Apple patent application reveals plans to take ‘iOS in the Car’ to whole new level

“On August 1, 2013, the US Patent & Trademark Office published a patent application from Apple that reveals new advances that could be coming to Apple’s new ‘iOS in the Car’ software in the future,” Jack Purcher reports for Patently Apple.

“Today we learn that Apple has deeper integration plans to take ‘iOS in the Car’ to another level,” Purcher reports. “Apple’s latest invention generally relates to in-vehicle self-configurable environments and more specifically to techniques and systems for storing configuration details in an iDevice like the iPhone.”

Purcher reports, “The new system will allow a future iPhone user to control their in-vehicle settings for power seats, mirrors, climate control, radio and more. Once set, the iPhone will be able to control settings even for a rented car. Apple envisions this software to eventually apply to a user’s home environment and beyond.”

Much more, including Apple’s patent application illustrations and diagrams, in the full article here.

[Thanks to MacDailyNews Reader “Arline M.” for the heads up.]


  1. I expected IOS for Car to personalise my car according to who was driving it ( triggered by their iPhone ), but to extend this principle to compatible rental cars would be a huge advance.

    I look forward to finding out more about the details when it actually launches.

    1. Actually, there is a nice safety aspect to this. Every time I get in a rental I have to find out how to set all of these things. It would be nice especially if the mirrors self adjusted. Sometimes I forget till I’m on the road and need to see something.

  2. Phase one of Apple’s iOS for the Car we know of. Phase two is off to a good start. What we’d really like as a feature is an anti-radar technology so that we can actually enjoy our new cars at speeds that are fun. Are you listening Jony?

  3. This is clearly one area where Apple is really leading the field and generally beneath the radar to. From Apples point of view this is an area that if/when they own will be very difficult for others to penetrate, as the technology will be deeply and increasingly woven into the vehicle itself in ever more complex, integrated ways. And that will encourage buyers to use similar and associated technology especially in the communication field. It may not be glamorous at present but ultimately this could be the perfect big new platform that so called analysts demand but cant see developing before their very eyes. No wonder Apple are not advertising their moves for when others take notice the game will be over in cars. And once cars are a hub it is natural to use the same technology everywhere in houses, hotels, ships and aircraft and of course the work place. A great out flanking move.

  4. The juxtaposition of cars and iPhones is very interesting. Cars are much more expensive but the design cycle is much longer and the lifetime of a car is much longer and relatively few cars of any given model are sold compared to iPhones. It would solve a lot of problems if the iPhone, which is updated frequently, carried a lot of the intelligence and data and the car mostly just had an interface. A five or ten year old car would still operate in a familiar manner with a new iPhone.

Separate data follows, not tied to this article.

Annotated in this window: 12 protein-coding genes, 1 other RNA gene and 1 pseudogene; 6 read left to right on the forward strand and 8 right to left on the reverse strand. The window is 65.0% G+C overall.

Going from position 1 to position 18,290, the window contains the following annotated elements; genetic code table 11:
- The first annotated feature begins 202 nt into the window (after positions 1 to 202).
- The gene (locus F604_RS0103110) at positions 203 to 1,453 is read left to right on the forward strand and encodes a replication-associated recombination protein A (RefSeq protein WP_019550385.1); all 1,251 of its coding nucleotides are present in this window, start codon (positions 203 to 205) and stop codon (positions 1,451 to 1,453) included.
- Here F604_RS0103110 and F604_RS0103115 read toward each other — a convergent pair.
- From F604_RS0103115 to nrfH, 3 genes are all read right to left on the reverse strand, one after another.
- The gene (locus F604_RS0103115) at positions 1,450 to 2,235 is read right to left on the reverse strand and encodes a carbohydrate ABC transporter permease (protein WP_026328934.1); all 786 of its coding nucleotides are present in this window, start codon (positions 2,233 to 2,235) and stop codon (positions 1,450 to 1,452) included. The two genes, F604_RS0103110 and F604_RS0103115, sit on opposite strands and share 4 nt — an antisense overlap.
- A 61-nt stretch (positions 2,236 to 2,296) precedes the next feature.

Obviously there are a lot of issues. Could someone hack in while you are driving? What if your battery dies? What if you don’t have an iPhone, can you still operate the car? Probably many more. Solvable with effort.

    1. I think you have touched upon a very important aspect there.

      The design cycle of a car is several years and the operational life is expected to be in excess of ten years. What Apple can offer is a platform that is well established and proven, with the expectation of being around far into the future. If you look at the alternatives, there are rumours about Google becoming less committed to Android, so what of the future for Android ? Microsoft have already demonstrated their competence with Ford Sync and it’s a huge turkey. Only Apple can offer a solid and versatile solution with a guaranteed future.

      If you look under the surface of any Apple technology, they go to a lot of trouble to make it flexible and scalable. They don’t simply come up with a solution just for today, but a solution that will be relevant for many years to come. That’s exactly what carmakers need.

      The Lightning connector is a great example of how Apple works. It’s only a 9 pin connector, but the functions of those pins can be reconfigured by software for purposes that might not currently even exist on drawing boards.

      What Apple could offer isn’t just one solution to be imposed the same way on every car, but an ecosystem which car manufacturers can adapt to suit their particular needs, using an architecture, protocols and an interface that will be standardised throughout the industry.

  5. Call me when Apple announces a heads-up display for autos. We old guys could use some help watching all the little clocks and lights while paying attention to the road.

Reader Feedback

This site uses Akismet to reduce spam. Learn how your comment data is processed.